Now before getting into the health benefits of pumpkin, let's quickly talk about the many ways to whip up this gourd in the kitchen. Enjoy it sliced fresh, then roasted, boiled, or steamed — or open a can of pumpkin purée (Buy It, $1, "Just make sure you purchase pure pumpkin purée rather than canned pumpkin pie; there is a big difference. It's naturally sweet and can add a nice complexity to sweet and savory dishes," says Jenna A. Werner, R.D., creator of Happy Slim Healthy. Then you'll be off, running, and well on your way to enjoying all of these incredible pumpkin benefits.

02 of 07

Promotes Healthy Digestion

woman period pain
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Trouble on the toilet? Hey, it happens — and pumpkin can help. "Pumpkins are a good source of fiber, which helps keep you feeling full and promotes healthy digestion," says Werner.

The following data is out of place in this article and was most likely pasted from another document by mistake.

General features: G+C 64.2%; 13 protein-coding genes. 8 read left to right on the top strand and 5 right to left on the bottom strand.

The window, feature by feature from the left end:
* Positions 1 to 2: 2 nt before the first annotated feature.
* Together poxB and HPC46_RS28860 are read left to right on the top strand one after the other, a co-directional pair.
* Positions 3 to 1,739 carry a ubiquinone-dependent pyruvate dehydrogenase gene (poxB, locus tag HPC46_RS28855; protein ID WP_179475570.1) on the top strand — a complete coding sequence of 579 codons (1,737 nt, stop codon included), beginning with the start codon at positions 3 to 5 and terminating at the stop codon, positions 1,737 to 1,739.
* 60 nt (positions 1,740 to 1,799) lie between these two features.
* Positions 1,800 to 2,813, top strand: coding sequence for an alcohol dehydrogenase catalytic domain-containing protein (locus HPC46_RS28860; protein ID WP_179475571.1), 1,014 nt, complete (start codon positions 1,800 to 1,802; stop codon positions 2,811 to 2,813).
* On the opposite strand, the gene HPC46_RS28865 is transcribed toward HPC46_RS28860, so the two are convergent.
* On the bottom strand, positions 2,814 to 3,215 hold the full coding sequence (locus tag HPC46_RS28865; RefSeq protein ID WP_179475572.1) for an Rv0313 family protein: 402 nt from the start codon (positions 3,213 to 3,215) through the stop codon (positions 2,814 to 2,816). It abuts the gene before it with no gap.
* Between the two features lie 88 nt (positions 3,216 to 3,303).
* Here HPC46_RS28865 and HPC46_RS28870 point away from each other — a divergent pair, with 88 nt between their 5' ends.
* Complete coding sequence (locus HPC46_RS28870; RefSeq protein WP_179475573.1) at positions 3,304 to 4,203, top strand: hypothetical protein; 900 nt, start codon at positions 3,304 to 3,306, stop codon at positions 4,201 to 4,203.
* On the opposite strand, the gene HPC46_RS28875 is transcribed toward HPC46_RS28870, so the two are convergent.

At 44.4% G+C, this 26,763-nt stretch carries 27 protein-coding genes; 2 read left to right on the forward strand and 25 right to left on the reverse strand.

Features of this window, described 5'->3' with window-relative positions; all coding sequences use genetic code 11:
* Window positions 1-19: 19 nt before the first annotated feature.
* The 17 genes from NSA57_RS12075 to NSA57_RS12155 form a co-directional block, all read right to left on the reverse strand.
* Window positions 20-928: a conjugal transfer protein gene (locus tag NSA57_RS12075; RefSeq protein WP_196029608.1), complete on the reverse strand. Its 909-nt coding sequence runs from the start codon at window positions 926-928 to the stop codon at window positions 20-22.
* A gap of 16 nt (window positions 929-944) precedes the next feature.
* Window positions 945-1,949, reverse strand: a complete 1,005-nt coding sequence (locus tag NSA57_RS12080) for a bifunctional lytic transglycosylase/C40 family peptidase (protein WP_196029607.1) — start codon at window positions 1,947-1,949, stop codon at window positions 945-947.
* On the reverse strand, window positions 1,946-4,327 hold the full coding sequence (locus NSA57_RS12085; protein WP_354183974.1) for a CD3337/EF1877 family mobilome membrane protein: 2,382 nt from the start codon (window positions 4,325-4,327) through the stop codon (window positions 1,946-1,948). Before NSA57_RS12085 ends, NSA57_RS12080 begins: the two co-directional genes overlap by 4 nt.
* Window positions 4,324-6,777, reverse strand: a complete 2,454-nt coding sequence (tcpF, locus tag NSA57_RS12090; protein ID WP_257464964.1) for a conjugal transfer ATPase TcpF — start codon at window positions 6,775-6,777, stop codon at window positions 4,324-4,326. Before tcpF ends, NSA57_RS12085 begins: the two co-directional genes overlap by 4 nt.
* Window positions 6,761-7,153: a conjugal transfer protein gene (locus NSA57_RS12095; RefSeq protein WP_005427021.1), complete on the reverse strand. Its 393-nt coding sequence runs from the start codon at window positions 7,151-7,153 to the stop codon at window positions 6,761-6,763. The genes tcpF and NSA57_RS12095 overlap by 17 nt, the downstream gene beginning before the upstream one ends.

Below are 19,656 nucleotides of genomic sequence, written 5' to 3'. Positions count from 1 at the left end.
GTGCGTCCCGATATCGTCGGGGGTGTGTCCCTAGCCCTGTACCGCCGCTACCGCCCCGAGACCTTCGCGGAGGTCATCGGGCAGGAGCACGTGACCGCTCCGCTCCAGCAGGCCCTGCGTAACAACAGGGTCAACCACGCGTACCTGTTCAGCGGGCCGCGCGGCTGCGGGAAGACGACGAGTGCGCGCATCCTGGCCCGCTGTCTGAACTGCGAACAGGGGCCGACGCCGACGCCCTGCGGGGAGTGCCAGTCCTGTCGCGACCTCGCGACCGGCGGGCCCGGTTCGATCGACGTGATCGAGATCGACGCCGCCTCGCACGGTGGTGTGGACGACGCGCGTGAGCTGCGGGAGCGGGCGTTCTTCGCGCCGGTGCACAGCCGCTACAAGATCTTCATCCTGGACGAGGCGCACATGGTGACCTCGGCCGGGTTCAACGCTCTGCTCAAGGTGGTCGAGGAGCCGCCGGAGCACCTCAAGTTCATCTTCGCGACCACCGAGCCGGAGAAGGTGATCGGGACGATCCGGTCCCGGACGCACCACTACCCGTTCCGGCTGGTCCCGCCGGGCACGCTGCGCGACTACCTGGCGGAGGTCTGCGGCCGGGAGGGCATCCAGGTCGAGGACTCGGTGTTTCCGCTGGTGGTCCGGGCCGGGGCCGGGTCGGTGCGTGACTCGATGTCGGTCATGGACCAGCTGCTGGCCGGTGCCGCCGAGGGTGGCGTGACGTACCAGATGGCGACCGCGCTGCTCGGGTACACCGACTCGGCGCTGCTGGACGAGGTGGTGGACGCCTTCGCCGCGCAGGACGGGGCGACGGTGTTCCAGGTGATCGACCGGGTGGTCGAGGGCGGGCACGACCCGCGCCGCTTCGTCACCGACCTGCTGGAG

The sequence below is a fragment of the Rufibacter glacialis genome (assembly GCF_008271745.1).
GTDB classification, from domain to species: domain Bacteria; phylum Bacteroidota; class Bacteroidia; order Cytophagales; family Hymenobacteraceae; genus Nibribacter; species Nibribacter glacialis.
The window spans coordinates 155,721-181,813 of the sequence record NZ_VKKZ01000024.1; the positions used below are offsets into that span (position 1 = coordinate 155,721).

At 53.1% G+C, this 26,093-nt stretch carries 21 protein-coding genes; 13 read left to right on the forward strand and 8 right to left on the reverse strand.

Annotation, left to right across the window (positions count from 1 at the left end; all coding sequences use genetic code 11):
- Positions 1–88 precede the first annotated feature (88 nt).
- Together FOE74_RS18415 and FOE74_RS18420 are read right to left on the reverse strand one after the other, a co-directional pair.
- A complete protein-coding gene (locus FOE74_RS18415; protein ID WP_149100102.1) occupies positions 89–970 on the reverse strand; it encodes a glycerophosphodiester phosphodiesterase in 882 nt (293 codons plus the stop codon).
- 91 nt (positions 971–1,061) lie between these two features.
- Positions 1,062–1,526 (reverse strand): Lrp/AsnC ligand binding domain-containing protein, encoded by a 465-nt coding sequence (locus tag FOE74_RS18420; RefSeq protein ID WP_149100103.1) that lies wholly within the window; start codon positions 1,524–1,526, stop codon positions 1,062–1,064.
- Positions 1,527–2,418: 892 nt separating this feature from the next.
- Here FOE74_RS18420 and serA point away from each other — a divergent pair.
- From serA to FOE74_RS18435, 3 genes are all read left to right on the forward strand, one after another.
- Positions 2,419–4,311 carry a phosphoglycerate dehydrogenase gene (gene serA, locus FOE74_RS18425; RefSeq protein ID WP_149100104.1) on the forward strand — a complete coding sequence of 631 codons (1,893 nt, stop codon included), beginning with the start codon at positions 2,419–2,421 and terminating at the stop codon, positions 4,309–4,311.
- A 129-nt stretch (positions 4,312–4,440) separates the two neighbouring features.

See, "fiber [adds] bulk to stool, which makes it easier to pass and keep you regular," Shannon Leininger, M.E.d., R.D., registered dietitian and owner of LiveWell Nutrition, previously told Shape.

But that's not all the squash's fiber content can do for you: It can also slow absorption of the carbohydrates, including natural sugars, so you don't experience the blood sugar highs and lows of, say, a handful of gummy bears, according to research published in the journal Nutrients.

Plus like many hydrating fruits and vegetables, pumpkin is mostly made of water (about 90 percent) — a helpful bonus that supports normal bowel movements. (Another orange ingredient that's full of H20? Cantaloupe.)

03 of 07

Reduces Cancer Risk

Lump in breast
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A magical combo platter of vitamins A and C, iron, and more nutrients make pumpkin practically natural armor against cancer cells. In particular, the health benefits of pumpkin decrease risk for prostate, breast, and colon cancers, according to previous research. Consuming the antioxidants found in foods such as pumpkin (and corn and beans) can help neutralize free radicals and, in turn, combat oxidative stress, a major factor in decreasing cancer risk as well. (ICYDK, high levels of oxidative stress can increase the rise of developing chronic conditions such as, you probably guessed it, cancer.)